VISTA — Growing up in New York was a great experience for professional skateboarder Elliot Sloan, he said.
But he’d soon trade the concrete streets for the wood and masonite of the vert ramp; the Big Apple for the Golden State, ultimately settling in Vista to fully commit to becoming one of the action sport industry’s rising talents.
Sloan, 25, found his way onto a skateboard just about the time the X-Games were gaining in popularity.
“There was that big rush of action sports and also, believe it or not, Tony Hawk’s first (video) game came out,” he said. “And I’m an avid videogame player and I was hooked on that game for a real long time. I think that was another part of it,” he added.
While he did have some interest in traditional team sports, it was the attitudes of skateboarding — not needing to win all of the time, and not as competitive a nature — that drew him closer to it.
Sloan couldn’t explain what it was that would bring him to the vert ramp other than there was something really appealing to him about it.
But watching Hawk complete the 900 was definitely a pivotal moment for Sloan, who would also be one of those few to attempt and land the 900.
Landing his first, and to this point only, 900 two years ago — a testament to how difficult it is to rotate two-and-a-half times in the air before landing back on the face of the ramp and ride away.
Not only did Hawk serve as inspiration to Sloan’s transition from street to ramp, but also from watching fellow Vista resident Bob Burnquist and a lot of the other vert skaters that he now competes against and skates with today.
“It’s still amazing,” he said. “I can’t believe that I am where I’m at. I’ve got to pinch myself all the time when I’m up there with those guys.”
But that doesn’t mean he isn’t already looking over his shoulder at the younger generation of skaters coming up behind him.
Having turned pro a few years ago, Sloan won an X-Games gold medal this year in Los Angeles in the big air competition by completing a smooth tail grab 720 over the gap and finishing it off with a tail grab 540, more than 25 feet in the air to beat out Burnquist and others.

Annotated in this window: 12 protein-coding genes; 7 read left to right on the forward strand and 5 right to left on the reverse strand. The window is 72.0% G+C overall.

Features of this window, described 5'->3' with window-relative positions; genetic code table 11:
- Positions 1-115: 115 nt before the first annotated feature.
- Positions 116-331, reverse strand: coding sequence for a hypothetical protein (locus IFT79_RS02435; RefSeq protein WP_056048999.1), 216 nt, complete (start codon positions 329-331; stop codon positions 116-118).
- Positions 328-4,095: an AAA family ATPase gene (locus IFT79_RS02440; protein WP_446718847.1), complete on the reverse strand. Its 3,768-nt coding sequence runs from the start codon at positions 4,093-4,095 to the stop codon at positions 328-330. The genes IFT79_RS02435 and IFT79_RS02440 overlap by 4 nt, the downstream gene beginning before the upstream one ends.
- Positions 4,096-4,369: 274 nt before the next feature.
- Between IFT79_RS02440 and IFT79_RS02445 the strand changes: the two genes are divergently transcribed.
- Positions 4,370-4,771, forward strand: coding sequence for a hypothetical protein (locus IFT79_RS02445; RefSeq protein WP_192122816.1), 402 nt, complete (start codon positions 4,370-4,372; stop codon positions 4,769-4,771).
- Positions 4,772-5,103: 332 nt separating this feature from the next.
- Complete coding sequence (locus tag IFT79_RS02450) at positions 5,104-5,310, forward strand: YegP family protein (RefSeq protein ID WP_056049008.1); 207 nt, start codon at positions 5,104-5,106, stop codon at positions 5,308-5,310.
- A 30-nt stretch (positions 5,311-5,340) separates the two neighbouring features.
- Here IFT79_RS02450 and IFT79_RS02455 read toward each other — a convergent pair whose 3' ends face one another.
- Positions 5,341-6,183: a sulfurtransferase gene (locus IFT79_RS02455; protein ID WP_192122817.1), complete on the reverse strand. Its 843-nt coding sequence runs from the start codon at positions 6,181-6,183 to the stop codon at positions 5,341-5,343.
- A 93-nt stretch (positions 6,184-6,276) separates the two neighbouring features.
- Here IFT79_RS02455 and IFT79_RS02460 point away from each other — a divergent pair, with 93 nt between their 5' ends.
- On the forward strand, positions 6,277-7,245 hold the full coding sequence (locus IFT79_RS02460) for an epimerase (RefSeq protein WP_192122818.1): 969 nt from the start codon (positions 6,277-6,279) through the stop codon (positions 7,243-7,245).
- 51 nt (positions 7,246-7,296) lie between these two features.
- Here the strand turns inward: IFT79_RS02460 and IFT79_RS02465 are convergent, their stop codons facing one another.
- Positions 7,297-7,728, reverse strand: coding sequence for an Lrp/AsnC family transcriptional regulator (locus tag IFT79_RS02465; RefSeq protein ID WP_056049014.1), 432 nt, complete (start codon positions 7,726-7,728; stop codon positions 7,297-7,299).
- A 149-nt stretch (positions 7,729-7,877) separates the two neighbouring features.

But he knows that the younger skaters competing, some as young as 16 years old, are slowly creeping up with their talents.
While admitting he’s still a vert skater at heart, Sloan made the move to the mega ramp, which he described as whole new feeling.
Completing a run on the gigantic ramp that sends skaters flying through the air is probably one of the best feelings he ever, he said.
“It’s just crazy; you’re going way faster than you ever have on pretty much anything, and way bigger…definitely, it’s one of those things. You really notice it when you come back to a vert ramp, how big the mega ramp is. That’s one of the coolest feelings, too, is you really have time, when you’re in the air, to contemplate tricks; whereas like on vert you’re just (making) quick decisions.”
His first big break came at a vert contest in San Diego.
He said it was one of the first contests where he placed well. “And it was the greatest feeling, because I had a taste of what it was like to do good in a contest and finally, I was like, ‘OK, I can do this.’ (And) just kept pursuing it, and little by little, it’s just been a really long journey of doing these contests and going through all of that experience.”
Nerves, anxieties, emotions — all of those would come up as Sloan made his way from busing tables and working construction jobs to trying to compete in contests at the same time.
But life as a professional now allows him the freedom to focus on skateboarding and continue to improve all the while not having to worry about making ends meet.
Life on the road when traveling to competitions isn’t as lonely as it may sound.
For Sloan, he has a tight-knit group of friends, who, when the contests begin are also his competitor.
But as far as competing, he said, “Yeah, it is lonely. You can’t depend on anyone else.”
Still, there is bond that forms between Sloan and the other skaters out there. “At the end of the day, it’s pretty dangerous what we’re doing. We’re all competitive and want to do good, but at the end of the day, we always want to see each other do great and walk away safe.”
Sloan has come to the realization that if you try anything hard enough and long enough, anything’s possible. How did he come to know that?
Because he’s done it.